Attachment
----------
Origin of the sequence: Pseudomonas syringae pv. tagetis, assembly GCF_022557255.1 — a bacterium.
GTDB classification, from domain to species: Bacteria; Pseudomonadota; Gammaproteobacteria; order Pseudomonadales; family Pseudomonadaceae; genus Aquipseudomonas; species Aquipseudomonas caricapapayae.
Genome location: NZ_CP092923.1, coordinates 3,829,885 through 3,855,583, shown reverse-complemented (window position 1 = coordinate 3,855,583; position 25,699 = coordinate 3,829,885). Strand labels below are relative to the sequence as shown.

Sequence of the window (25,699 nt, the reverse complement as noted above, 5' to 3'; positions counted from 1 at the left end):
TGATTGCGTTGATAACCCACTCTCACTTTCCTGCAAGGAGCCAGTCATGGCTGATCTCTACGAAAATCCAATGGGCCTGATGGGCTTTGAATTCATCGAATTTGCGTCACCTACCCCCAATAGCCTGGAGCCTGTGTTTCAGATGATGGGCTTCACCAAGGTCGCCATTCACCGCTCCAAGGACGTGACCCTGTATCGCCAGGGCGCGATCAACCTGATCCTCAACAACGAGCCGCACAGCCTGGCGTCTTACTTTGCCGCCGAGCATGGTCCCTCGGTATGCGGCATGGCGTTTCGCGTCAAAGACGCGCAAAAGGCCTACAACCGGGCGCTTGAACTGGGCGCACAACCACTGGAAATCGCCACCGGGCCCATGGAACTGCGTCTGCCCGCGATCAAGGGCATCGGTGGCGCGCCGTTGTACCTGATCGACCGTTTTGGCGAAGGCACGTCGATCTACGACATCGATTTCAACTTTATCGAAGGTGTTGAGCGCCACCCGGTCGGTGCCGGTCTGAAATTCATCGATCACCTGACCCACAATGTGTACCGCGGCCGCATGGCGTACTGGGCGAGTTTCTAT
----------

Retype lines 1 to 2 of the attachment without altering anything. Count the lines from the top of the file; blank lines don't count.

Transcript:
Origin of the sequence: Pseudomonas syringae pv. tagetis, assembly GCF_022557255.1 — a bacterium.
GTDB classification, from domain to species: Bacteria; Pseudomonadota; Gammaproteobacteria; order Pseudomonadales; family Pseudomonadaceae; genus Aquipseudomonas; species Aquipseudomonas caricapapayae.